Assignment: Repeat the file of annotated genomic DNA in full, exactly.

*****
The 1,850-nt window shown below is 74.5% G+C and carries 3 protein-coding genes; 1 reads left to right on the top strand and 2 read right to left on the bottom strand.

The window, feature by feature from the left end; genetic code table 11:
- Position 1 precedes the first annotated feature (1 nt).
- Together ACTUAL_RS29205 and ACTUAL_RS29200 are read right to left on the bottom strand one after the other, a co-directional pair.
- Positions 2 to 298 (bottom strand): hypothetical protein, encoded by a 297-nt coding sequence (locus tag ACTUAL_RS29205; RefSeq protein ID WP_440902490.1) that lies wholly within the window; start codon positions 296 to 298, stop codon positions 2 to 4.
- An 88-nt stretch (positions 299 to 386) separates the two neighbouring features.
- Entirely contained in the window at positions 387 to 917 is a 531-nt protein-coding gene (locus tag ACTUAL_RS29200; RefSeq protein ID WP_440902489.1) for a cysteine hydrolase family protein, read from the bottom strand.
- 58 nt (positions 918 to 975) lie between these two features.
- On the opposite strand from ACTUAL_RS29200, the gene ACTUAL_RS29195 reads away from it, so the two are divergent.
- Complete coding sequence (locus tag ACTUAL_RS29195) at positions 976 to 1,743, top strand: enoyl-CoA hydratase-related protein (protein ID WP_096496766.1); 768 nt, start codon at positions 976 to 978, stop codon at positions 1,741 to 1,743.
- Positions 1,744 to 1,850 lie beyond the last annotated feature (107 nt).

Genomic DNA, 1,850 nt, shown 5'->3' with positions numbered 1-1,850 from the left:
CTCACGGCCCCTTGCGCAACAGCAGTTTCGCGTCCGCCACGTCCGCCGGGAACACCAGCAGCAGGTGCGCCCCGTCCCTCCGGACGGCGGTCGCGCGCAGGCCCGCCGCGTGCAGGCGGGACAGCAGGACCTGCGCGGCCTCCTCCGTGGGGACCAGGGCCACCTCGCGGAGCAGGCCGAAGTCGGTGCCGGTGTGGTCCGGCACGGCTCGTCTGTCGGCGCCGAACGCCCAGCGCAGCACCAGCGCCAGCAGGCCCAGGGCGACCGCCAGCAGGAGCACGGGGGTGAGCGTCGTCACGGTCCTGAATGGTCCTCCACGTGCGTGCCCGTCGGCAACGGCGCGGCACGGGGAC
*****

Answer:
The 1,850-nt window shown below is 74.5% G+C and carries 3 protein-coding genes; 1 reads left to right on the top strand and 2 read right to left on the bottom strand.

The window, feature by feature from the left end; genetic code table 11:
- Position 1 precedes the first annotated feature (1 nt).
- Together ACTUAL_RS29205 and ACTUAL_RS29200 are read right to left on the bottom strand one after the other, a co-directional pair.
- Positions 2 to 298 (bottom strand): hypothetical protein, encoded by a 297-nt coding sequence (locus tag ACTUAL_RS29205; RefSeq protein ID WP_440902490.1) that lies wholly within the window; start codon positions 296 to 298, stop codon positions 2 to 4.
- An 88-nt stretch (positions 299 to 386) separates the two neighbouring features.
- Entirely contained in the window at positions 387 to 917 is a 531-nt protein-coding gene (locus tag ACTUAL_RS29200; RefSeq protein ID WP_440902489.1) for a cysteine hydrolase family protein, read from the bottom strand.
- 58 nt (positions 918 to 975) lie between these two features.
- On the opposite strand from ACTUAL_RS29200, the gene ACTUAL_RS29195 reads away from it, so the two are divergent.
- Complete coding sequence (locus tag ACTUAL_RS29195) at positions 976 to 1,743, top strand: enoyl-CoA hydratase-related protein (protein ID WP_096496766.1); 768 nt, start codon at positions 976 to 978, stop codon at positions 1,741 to 1,743.
- Positions 1,744 to 1,850 lie beyond the last annotated feature (107 nt).

Genomic DNA, 1,850 nt, shown 5'->3' with positions numbered 1-1,850 from the left:
CTCACGGCCCCTTGCGCAACAGCAGTTTCGCGTCCGCCACGTCCGCCGGGAACACCAGCAGCAGGTGCGCCCCGTCCCTCCGGACGGCGGTCGCGCGCAGGCCCGCCGCGTGCAGGCGGGACAGCAGGACCTGCGCGGCCTCCTCCGTGGGGACCAGGGCCACCTCGCGGAGCAGGCCGAAGTCGGTGCCGGTGTGGTCCGGCACGGCTCGTCTGTCGGCGCCGAACGCCCAGCGCAGCACCAGCGCCAGCAGGCCCAGGGCGACCGCCAGCAGGAGCACGGGGGTGAGCGTCGTCACGGTCCTGAATGGTCCTCCACGTGCGTGCCCGTCGGCAACGGCGCGGCACGGGGAC